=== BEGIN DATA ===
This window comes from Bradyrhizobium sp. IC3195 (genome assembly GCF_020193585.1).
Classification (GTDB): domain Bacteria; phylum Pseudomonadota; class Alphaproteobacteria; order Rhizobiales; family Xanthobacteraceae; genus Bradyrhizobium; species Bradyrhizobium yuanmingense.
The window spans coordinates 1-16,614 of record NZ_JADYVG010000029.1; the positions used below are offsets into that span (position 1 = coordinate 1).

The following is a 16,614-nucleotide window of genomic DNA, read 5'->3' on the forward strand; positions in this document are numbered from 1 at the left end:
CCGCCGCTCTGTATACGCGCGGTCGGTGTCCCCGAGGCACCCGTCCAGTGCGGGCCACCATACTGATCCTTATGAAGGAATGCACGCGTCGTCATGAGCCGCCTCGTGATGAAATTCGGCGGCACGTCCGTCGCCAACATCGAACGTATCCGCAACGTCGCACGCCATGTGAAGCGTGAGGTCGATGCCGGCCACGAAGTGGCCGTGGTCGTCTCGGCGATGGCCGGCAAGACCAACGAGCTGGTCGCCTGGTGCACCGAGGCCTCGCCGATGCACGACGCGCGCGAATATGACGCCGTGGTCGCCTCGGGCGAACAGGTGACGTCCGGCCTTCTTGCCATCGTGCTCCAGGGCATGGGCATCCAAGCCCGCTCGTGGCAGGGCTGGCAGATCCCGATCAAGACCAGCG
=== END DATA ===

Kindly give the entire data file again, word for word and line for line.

This window comes from Bradyrhizobium sp. IC3195 (genome assembly GCF_020193585.1).
Classification (GTDB): domain Bacteria; phylum Pseudomonadota; class Alphaproteobacteria; order Rhizobiales; family Xanthobacteraceae; genus Bradyrhizobium; species Bradyrhizobium yuanmingense.
The window spans coordinates 1-16,614 of record NZ_JADYVG010000029.1; the positions used below are offsets into that span (position 1 = coordinate 1).

The following is a 16,614-nucleotide window of genomic DNA, read 5'->3' on the forward strand; positions in this document are numbered from 1 at the left end:
CCGCCGCTCTGTATACGCGCGGTCGGTGTCCCCGAGGCACCCGTCCAGTGCGGGCCACCATACTGATCCTTATGAAGGAATGCACGCGTCGTCATGAGCCGCCTCGTGATGAAATTCGGCGGCACGTCCGTCGCCAACATCGAACGTATCCGCAACGTCGCACGCCATGTGAAGCGTGAGGTCGATGCCGGCCACGAAGTGGCCGTGGTCGTCTCGGCGATGGCCGGCAAGACCAACGAGCTGGTCGCCTGGTGCACCGAGGCCTCGCCGATGCACGACGCGCGCGAATATGACGCCGTGGTCGCCTCGGGCGAACAGGTGACGTCCGGCCTTCTTGCCATCGTGCTCCAGGGCATGGGCATCCAAGCCCGCTCGTGGCAGGGCTGGCAGATCCCGATCAAGACCAGCG